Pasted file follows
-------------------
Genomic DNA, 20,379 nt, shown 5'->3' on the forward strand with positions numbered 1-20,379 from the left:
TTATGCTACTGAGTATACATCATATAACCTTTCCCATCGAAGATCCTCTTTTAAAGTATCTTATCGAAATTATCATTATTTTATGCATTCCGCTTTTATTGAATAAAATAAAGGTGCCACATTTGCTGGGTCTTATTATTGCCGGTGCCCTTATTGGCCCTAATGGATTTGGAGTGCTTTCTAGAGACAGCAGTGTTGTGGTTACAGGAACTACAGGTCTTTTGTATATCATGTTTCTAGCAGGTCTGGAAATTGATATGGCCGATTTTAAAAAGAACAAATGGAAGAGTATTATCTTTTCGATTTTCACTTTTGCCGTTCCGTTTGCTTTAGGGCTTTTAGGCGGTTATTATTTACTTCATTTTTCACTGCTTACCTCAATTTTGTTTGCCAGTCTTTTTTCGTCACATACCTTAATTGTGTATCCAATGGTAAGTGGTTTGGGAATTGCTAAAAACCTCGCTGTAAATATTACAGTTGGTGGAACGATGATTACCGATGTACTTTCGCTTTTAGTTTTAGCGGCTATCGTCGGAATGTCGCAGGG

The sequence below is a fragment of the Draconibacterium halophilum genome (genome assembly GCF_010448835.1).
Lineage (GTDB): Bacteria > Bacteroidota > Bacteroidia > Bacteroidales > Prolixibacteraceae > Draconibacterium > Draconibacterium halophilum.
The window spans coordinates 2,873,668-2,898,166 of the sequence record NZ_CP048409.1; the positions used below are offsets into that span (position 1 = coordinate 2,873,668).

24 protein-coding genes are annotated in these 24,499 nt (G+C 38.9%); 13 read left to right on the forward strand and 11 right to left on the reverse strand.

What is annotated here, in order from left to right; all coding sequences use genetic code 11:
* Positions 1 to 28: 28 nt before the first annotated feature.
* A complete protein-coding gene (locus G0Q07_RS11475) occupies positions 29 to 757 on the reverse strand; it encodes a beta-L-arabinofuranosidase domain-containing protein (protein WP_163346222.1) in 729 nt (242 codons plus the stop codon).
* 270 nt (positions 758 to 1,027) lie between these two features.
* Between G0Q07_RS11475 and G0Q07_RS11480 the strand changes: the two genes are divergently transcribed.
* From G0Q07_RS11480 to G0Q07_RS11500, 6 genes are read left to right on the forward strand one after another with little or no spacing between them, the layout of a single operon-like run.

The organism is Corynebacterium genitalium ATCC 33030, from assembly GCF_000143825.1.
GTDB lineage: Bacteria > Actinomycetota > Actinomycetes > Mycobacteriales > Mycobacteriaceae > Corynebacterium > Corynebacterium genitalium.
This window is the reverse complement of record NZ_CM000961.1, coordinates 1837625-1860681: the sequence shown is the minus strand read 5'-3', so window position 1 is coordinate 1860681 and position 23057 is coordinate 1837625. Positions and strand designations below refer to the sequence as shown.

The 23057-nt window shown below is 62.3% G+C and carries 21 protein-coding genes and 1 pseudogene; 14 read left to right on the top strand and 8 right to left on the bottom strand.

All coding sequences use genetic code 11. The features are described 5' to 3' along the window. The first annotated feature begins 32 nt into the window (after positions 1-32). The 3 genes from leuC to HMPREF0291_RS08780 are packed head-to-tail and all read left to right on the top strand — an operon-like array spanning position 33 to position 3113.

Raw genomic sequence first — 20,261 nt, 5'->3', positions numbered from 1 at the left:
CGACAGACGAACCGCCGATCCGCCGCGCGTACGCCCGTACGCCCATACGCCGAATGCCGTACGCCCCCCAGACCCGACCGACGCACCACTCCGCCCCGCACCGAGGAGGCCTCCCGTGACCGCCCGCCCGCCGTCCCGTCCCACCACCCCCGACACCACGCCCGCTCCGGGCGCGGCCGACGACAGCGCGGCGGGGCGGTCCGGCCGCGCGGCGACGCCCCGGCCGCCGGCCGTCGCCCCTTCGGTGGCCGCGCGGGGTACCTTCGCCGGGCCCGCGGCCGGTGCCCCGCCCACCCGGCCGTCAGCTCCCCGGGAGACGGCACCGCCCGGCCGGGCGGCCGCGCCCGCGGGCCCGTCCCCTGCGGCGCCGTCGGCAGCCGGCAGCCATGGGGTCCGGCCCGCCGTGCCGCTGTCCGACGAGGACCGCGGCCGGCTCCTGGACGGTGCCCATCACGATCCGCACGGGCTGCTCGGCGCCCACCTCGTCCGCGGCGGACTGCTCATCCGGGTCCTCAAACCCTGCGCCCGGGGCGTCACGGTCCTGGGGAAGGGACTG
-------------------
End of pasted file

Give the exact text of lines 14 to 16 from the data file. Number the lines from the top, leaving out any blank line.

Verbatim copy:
GTDB lineage: Bacteria > Actinomycetota > Actinomycetes > Mycobacteriales > Mycobacteriaceae > Corynebacterium > Corynebacterium genitalium.
This window is the reverse complement of record NZ_CM000961.1, coordinates 1837625-1860681: the sequence shown is the minus strand read 5'-3', so window position 1 is coordinate 1860681 and position 23057 is coordinate 1837625. Positions and strand designations below refer to the sequence as shown.

The 23057-nt window shown below is 62.3% G+C and carries 21 protein-coding genes and 1 pseudogene; 14 read left to right on the top strand and 8 right to left on the bottom strand.